You see, she had been a naysayer. She knew the mission our team had been given was necessary, but she didn’t believe it could be done. This stung twice as hard because she’d been a mentor of mine for years. In some ways the mission to prove her wrong by accomplishing “the impossible” became quite personal.

And we had.

She could have chosen lots of other words to open up her talk. Words that would have saved face, but none that could have given her more credibility. “I was wrong, I didn’t think it could be done. You did it. Congratulations, and thank you.”

5 Ways to Admit You’re Wrong

The ability to admit you’re wrong is the ultimate sign of confident humility. It takes guts to admit you’ve made a mistake. More importantly, being vulnerable enough to admit you’re wrong makes it safe for others to do so too. Imagine a world where more people were that honest with themselves and others.

Quite frankly, many leaders screw this up. They reinvent history to justify their actions (another wrong.) No matter how you spin it two wrongs don’t make a right.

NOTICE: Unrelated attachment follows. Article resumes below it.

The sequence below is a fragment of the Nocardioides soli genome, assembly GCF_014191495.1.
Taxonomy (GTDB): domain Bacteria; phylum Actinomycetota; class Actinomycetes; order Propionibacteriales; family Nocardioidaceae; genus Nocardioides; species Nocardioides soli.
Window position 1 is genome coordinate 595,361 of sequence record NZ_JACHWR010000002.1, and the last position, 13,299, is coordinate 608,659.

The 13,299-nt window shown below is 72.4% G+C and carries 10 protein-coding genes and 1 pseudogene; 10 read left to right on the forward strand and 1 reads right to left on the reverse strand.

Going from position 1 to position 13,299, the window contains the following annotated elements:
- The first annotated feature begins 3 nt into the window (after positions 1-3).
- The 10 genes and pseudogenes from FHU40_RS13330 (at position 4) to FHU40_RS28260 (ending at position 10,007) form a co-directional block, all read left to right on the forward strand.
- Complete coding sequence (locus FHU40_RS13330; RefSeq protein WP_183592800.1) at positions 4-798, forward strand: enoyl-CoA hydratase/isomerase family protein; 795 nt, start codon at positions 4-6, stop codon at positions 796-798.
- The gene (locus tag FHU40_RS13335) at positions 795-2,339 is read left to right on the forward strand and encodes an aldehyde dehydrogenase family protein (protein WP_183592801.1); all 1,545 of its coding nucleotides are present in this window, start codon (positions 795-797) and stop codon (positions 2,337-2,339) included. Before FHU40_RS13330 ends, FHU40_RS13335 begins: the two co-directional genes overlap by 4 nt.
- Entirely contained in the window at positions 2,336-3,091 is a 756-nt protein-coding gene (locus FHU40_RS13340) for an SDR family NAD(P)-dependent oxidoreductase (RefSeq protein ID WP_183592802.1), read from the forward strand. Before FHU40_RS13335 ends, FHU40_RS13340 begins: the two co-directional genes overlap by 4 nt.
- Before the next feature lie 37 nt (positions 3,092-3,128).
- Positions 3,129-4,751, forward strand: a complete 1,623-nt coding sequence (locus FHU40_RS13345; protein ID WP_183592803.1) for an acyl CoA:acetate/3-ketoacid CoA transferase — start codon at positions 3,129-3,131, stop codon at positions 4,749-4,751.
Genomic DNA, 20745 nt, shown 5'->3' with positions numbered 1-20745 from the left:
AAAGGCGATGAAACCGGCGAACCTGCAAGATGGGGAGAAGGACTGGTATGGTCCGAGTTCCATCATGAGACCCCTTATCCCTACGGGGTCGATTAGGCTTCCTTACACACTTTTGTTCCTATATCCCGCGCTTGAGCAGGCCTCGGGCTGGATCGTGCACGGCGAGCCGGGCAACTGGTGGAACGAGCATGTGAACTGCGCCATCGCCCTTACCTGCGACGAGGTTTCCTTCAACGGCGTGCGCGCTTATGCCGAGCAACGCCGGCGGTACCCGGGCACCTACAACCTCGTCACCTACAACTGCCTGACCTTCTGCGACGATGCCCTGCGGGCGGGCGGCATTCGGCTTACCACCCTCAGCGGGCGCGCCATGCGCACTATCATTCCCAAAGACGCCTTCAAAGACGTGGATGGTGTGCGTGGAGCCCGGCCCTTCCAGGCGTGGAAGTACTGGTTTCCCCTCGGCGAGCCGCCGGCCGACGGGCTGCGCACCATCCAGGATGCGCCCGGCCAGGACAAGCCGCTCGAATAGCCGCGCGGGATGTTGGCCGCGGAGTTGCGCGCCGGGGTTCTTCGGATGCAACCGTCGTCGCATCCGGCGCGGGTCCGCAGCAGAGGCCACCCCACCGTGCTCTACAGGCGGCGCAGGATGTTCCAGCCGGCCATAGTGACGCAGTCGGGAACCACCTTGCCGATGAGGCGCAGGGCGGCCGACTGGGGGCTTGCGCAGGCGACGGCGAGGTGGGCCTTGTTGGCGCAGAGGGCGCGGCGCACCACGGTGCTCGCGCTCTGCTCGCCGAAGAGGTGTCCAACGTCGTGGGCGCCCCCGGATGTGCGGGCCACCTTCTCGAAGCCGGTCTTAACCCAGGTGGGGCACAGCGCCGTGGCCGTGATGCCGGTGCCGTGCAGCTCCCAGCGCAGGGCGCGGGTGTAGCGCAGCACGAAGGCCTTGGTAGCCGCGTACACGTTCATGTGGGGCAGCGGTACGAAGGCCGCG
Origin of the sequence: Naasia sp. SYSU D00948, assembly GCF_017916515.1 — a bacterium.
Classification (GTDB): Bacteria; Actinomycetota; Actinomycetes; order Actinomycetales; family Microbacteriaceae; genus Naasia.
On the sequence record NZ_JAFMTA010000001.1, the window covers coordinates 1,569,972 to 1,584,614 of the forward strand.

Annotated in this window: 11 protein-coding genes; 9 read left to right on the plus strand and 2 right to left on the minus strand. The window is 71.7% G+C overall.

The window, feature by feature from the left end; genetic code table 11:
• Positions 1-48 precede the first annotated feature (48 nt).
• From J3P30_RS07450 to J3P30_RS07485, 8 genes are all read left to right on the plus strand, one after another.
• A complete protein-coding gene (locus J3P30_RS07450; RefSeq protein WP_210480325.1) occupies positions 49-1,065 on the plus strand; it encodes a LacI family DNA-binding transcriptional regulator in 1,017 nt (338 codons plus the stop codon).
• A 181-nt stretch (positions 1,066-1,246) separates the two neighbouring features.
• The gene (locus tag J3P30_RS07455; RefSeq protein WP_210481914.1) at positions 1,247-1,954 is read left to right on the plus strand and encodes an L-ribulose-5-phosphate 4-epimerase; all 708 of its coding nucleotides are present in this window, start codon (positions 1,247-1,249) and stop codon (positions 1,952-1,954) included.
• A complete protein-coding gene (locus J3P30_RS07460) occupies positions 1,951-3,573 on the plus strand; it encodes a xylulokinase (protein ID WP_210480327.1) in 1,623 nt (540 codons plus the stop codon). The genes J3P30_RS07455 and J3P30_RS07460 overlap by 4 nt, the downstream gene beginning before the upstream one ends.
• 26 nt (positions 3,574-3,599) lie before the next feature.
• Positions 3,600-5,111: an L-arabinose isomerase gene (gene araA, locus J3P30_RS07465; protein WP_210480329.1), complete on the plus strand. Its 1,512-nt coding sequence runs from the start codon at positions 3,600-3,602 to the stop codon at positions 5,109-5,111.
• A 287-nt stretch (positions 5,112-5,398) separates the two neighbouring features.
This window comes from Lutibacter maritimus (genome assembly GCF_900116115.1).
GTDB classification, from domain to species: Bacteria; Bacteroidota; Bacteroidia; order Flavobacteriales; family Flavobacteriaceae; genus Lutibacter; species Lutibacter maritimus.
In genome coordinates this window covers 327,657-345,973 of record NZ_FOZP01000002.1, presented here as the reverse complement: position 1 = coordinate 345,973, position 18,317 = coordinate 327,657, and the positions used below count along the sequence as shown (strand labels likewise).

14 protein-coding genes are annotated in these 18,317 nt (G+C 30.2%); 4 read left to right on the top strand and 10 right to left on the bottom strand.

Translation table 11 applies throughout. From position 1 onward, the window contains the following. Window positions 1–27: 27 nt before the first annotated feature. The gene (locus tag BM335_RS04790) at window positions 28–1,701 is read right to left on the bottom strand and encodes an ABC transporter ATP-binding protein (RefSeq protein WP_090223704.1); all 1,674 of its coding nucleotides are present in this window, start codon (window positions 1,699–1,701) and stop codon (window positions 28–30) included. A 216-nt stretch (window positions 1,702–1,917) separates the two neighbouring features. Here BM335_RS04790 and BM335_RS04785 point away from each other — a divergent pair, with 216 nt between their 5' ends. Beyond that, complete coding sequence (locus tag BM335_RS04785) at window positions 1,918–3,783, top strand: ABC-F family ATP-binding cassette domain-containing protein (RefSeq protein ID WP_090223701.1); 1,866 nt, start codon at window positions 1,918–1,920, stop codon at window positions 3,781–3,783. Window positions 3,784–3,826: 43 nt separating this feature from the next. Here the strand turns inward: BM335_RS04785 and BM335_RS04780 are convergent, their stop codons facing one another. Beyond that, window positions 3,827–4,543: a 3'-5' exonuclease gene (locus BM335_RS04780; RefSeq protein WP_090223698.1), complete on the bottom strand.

Next time you screw up, follow these tips.

1. Be straightforward

The power of her statement was that it was so blunt. “I was wrong.” She could have said something much softer with less impact, “You did a solid job,” would have been easier on her ego.

2. Explain why

Share what you’ve learned or would do differently. Articulating the lesson helps everyone learn.

3. Take accountability

Don’t be a blamer. “I was wrong, but Joe gave me bad information” or “I was wrong, but my boss had me distracted with other things” is basically saying, “Even if I am wrong, it doesn’t count.”

4. Apologize if needed

In this case there was no apology necessary, she was a leader with an opinion doing her job by expressing it. In fact, I’ll admit that her skepticism fired us up. It’s quite possible in some wacky way working to prove her wrong helped us win. But, if being wrong hurt someone, “I’m wrong,” coupled with “I’m sorry,” can go even further.

4.Follow-through

Of course the most sincere way to apologize is to not do it again. I have a friend who cheated on his wife. He admitted he was wrong, apologized, owned it… and then did it again. She left him. Those words only worked once.

Bot Syndrome

The Bot Syndrome: 5 Symptoms Which Indicate Your Employee Feels Like a Bot